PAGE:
After many years of dedication and hard work, your software company is now receiving emails and calls about potential acquisitions. Although you may not have considered an exit strategy or even thought about it, it is always a good idea to be ready for a sale. There’s always a buyer waiting to offer you a chance to sell your company, team, or customers.
We believe that you should consider these five aspects of your jonas software before you even think about selling it.
1. Properly Assessing Your Jonas Software Valuability
Be sure to understand the true value of your software company before you start discussing valuation. Open your books and become an expert in your numbers. This includes revenue, recurring revenue, employee retention, forecasts, and P&L forecasts. You should also research your industry to find out where your company ranks and how much market share you have compared to others. Listen to what buyers are looking for in a software company and keep your ears open.
2. Knowing Your Software Company’s Strengths & Weaknesses, and Identifying the Most Important Things for the Acquirer
Your software company will be sought after by different buyers. To be able to clearly articulate the benefits or challenges of your construction software company to potential buyers, it is important that you first understand its strengths and weaknesses. You could generate revenue, grow the customer base, have the best products or expand into new markets. Once you have identified the key factors that make up their business, it is possible to begin “selling” your software company to potential buyers. This will help you align your goals and mission.
3. Find the perfect home for your business with your values and objectives in mind
Before you meet with potential acquirers, you should know what type of home you desire for your software company. Also, identify the reasons they are interested in buying your company. It is important to find an acquirer that will care about your employees, customers, and share your vision for the product. Many acquirers want to cut costs and see a quick return on their investment by cutting staff. Jonas Software will honor your legacy by taking care of your staff and customers post-acquisition. We want to make sure your clients and team can sleep at night knowing you have found a long-term home.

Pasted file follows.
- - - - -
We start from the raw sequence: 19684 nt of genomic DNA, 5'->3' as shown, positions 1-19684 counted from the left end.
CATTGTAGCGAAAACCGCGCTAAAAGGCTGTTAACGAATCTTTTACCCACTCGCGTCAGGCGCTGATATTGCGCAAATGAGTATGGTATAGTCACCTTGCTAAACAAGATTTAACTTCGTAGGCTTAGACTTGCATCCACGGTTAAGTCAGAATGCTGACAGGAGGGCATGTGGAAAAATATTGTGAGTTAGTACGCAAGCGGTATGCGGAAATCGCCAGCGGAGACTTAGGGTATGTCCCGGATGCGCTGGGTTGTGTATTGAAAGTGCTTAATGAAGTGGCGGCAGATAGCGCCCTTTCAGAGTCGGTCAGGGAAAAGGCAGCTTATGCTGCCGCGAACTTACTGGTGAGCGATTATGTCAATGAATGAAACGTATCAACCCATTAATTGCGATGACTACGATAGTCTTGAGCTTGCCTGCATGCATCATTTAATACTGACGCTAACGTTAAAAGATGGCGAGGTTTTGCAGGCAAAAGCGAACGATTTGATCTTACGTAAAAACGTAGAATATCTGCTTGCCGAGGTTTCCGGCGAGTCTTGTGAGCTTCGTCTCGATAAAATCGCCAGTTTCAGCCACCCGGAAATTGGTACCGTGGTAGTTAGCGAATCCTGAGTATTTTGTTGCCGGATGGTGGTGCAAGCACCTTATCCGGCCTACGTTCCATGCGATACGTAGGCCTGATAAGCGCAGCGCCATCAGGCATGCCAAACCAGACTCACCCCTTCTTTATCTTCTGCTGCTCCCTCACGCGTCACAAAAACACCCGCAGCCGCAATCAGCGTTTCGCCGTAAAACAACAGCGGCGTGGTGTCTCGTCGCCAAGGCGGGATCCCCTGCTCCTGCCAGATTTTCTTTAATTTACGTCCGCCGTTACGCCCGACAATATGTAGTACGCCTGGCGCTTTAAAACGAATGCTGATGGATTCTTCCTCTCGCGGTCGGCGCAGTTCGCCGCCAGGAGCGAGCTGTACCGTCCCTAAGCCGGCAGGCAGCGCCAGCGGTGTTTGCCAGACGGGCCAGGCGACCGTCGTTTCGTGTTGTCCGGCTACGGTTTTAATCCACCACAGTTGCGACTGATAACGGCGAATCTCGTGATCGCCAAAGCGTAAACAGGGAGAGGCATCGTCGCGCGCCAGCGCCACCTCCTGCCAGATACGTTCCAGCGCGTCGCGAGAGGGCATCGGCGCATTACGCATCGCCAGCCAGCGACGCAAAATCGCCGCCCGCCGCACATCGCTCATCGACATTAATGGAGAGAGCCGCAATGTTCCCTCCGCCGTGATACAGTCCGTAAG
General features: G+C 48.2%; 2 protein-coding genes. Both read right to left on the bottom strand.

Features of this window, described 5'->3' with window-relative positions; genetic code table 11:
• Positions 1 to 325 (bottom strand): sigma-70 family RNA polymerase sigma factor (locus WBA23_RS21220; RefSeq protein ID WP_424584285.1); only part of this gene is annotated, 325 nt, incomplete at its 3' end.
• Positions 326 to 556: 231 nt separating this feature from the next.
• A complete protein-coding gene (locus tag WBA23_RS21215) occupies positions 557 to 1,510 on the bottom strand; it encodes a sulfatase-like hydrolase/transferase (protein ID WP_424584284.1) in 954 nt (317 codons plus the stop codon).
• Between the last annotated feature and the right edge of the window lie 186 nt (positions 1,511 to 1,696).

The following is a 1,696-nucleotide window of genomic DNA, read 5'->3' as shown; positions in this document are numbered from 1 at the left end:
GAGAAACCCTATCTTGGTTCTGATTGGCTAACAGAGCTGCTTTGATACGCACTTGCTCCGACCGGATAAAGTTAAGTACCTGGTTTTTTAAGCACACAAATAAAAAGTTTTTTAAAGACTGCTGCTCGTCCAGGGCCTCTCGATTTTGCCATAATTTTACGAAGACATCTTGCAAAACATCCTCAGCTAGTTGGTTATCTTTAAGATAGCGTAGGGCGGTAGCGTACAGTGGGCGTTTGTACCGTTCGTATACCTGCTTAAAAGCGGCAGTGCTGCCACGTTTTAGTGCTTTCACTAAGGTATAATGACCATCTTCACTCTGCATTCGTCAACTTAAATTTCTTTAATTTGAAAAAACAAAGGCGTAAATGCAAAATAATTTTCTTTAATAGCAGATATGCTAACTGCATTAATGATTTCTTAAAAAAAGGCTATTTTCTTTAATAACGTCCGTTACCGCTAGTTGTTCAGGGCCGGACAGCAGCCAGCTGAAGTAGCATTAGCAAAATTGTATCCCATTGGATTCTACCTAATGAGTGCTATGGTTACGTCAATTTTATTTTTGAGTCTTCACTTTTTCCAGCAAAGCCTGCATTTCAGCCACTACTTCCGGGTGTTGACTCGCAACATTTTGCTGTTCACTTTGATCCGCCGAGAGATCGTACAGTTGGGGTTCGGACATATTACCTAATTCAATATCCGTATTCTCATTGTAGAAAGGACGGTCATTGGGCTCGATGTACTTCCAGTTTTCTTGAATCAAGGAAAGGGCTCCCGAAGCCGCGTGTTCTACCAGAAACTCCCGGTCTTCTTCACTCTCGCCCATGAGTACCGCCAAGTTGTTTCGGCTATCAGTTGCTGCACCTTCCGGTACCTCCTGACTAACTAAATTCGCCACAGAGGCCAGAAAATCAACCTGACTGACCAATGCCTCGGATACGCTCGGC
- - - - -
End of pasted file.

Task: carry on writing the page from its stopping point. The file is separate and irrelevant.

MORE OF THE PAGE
4. Know Your Acquisition Cycle
You should prepare for an actual acquisition cycle before you begin to consider selling your software company. Talk to your peers and competition to learn about the process and what resources you can rely on. Also, familiarize yourself with all stages of acquisitions. Keep in mind that timing is everything, even if you’re waiting to sell for a better valuation. Each company’s timing will be different. It is difficult to predict the future, especially in the fast-moving software industry. Consider, for example, if your company is at its maximum capacity and can benefit from additional resources to expand, or if the company is in distress and requires capital and guidance to rebuild and recover.
The acquisition process can move as fast or slow as you wish. Jonas Software’s dedicated Mergers & Acquisitions team works at the seller’s pace and is available to assist at every stage of the acquisition process. The average process takes 8 weeks from when the parties agree to a letter of intention.
5. Exit Strategy
Consider what you will do after the acquisition. Although it can be difficult to decide what to do next, it is essential to give your thoughts and to find the right buyer to help you achieve your goals. You may be able to continue managing the business as you are, or you might want to take on a new role outside Jonas.
Owners often have limited time and resources, so it can be difficult to conduct the necessary research both internally and externally in order to arrive at an accurate valuation of your company. Jonas Software can assist you with this. We can start with a high-level discussion with our M&A staff who can answer all your questions. We can help you get started by helping you to think about the best direction for your sale, either in the immediate future or later on when it is most advantageous.